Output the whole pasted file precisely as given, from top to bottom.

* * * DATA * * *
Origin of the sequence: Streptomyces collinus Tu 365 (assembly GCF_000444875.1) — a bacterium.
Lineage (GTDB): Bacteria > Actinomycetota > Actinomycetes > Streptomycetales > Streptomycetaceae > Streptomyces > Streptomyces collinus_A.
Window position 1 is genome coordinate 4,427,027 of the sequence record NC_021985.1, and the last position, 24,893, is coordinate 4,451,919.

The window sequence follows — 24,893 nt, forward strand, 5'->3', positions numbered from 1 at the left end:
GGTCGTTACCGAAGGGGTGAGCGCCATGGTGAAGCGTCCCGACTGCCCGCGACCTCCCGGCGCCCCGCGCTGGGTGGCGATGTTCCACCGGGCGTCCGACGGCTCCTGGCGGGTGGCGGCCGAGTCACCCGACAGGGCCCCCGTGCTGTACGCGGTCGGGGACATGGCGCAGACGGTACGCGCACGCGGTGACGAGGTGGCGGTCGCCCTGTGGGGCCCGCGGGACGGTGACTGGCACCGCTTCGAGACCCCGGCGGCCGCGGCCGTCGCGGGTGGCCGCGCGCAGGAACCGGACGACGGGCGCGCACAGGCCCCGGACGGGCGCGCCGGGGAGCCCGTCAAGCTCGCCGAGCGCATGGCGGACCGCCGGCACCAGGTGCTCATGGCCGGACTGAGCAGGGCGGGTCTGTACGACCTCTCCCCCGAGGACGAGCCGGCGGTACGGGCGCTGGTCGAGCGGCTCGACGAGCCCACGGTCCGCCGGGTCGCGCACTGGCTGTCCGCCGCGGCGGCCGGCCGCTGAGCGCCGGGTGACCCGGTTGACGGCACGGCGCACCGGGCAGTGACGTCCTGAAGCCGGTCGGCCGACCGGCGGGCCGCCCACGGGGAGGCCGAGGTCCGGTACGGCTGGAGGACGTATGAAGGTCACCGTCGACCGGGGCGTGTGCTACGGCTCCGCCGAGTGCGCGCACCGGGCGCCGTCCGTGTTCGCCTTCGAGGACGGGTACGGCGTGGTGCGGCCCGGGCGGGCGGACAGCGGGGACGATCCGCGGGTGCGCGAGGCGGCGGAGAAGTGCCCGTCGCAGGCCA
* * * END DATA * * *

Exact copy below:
Origin of the sequence: Streptomyces collinus Tu 365 (assembly GCF_000444875.1) — a bacterium.
Lineage (GTDB): Bacteria > Actinomycetota > Actinomycetes > Streptomycetales > Streptomycetaceae > Streptomyces > Streptomyces collinus_A.
Window position 1 is genome coordinate 4,427,027 of the sequence record NC_021985.1, and the last position, 24,893, is coordinate 4,451,919.

The window sequence follows — 24,893 nt, forward strand, 5'->3', positions numbered from 1 at the left end:
GGTCGTTACCGAAGGGGTGAGCGCCATGGTGAAGCGTCCCGACTGCCCGCGACCTCCCGGCGCCCCGCGCTGGGTGGCGATGTTCCACCGGGCGTCCGACGGCTCCTGGCGGGTGGCGGCCGAGTCACCCGACAGGGCCCCCGTGCTGTACGCGGTCGGGGACATGGCGCAGACGGTACGCGCACGCGGTGACGAGGTGGCGGTCGCCCTGTGGGGCCCGCGGGACGGTGACTGGCACCGCTTCGAGACCCCGGCGGCCGCGGCCGTCGCGGGTGGCCGCGCGCAGGAACCGGACGACGGGCGCGCACAGGCCCCGGACGGGCGCGCCGGGGAGCCCGTCAAGCTCGCCGAGCGCATGGCGGACCGCCGGCACCAGGTGCTCATGGCCGGACTGAGCAGGGCGGGTCTGTACGACCTCTCCCCCGAGGACGAGCCGGCGGTACGGGCGCTGGTCGAGCGGCTCGACGAGCCCACGGTCCGCCGGGTCGCGCACTGGCTGTCCGCCGCGGCGGCCGGCCGCTGAGCGCCGGGTGACCCGGTTGACGGCACGGCGCACCGGGCAGTGACGTCCTGAAGCCGGTCGGCCGACCGGCGGGCCGCCCACGGGGAGGCCGAGGTCCGGTACGGCTGGAGGACGTATGAAGGTCACCGTCGACCGGGGCGTGTGCTACGGCTCCGCCGAGTGCGCGCACCGGGCGCCGTCCGTGTTCGCCTTCGAGGACGGGTACGGCGTGGTGCGGCCCGGGCGGGCGGACAGCGGGGACGATCCGCGGGTGCGCGAGGCGGCGGAGAAGTGCCCGTCGCAGGCCA